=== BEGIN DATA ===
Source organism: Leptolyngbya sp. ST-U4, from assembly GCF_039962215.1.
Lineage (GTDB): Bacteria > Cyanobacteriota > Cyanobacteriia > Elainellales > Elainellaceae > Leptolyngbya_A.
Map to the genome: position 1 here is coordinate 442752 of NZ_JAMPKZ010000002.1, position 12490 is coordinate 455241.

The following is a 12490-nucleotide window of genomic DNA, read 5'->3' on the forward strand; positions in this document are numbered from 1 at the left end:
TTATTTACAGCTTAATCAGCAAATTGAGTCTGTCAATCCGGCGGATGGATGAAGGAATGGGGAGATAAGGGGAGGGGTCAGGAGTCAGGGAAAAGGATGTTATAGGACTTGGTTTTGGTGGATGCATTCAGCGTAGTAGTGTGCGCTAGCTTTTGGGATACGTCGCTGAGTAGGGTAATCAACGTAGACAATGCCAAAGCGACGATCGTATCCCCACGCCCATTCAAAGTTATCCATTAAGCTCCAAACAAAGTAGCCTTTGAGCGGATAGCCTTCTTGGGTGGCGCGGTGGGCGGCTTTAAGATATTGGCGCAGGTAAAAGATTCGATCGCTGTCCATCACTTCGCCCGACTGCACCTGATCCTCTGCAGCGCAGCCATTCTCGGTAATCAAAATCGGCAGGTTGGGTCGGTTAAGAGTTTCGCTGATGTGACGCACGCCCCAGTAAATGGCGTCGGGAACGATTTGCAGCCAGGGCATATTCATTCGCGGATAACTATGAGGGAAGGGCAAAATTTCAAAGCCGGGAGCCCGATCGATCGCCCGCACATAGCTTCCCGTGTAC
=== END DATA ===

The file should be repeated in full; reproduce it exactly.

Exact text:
Source organism: Leptolyngbya sp. ST-U4, from assembly GCF_039962215.1.
Lineage (GTDB): Bacteria > Cyanobacteriota > Cyanobacteriia > Elainellales > Elainellaceae > Leptolyngbya_A.
Map to the genome: position 1 here is coordinate 442752 of NZ_JAMPKZ010000002.1, position 12490 is coordinate 455241.

The following is a 12490-nucleotide window of genomic DNA, read 5'->3' on the forward strand; positions in this document are numbered from 1 at the left end:
TTATTTACAGCTTAATCAGCAAATTGAGTCTGTCAATCCGGCGGATGGATGAAGGAATGGGGAGATAAGGGGAGGGGTCAGGAGTCAGGGAAAAGGATGTTATAGGACTTGGTTTTGGTGGATGCATTCAGCGTAGTAGTGTGCGCTAGCTTTTGGGATACGTCGCTGAGTAGGGTAATCAACGTAGACAATGCCAAAGCGACGATCGTATCCCCACGCCCATTCAAAGTTATCCATTAAGCTCCAAACAAAGTAGCCTTTGAGCGGATAGCCTTCTTGGGTGGCGCGGTGGGCGGCTTTAAGATATTGGCGCAGGTAAAAGATTCGATCGCTGTCCATCACTTCGCCCGACTGCACCTGATCCTCTGCAGCGCAGCCATTCTCGGTAATCAAAATCGGCAGGTTGGGTCGGTTAAGAGTTTCGCTGATGTGACGCACGCCCCAGTAAATGGCGTCGGGAACGATTTGCAGCCAGGGCATATTCATTCGCGGATAACTATGAGGGAAGGGCAAAATTTCAAAGCCGGGAGCCCGATCGATCGCCCGCACATAGCTTCCCGTGTAC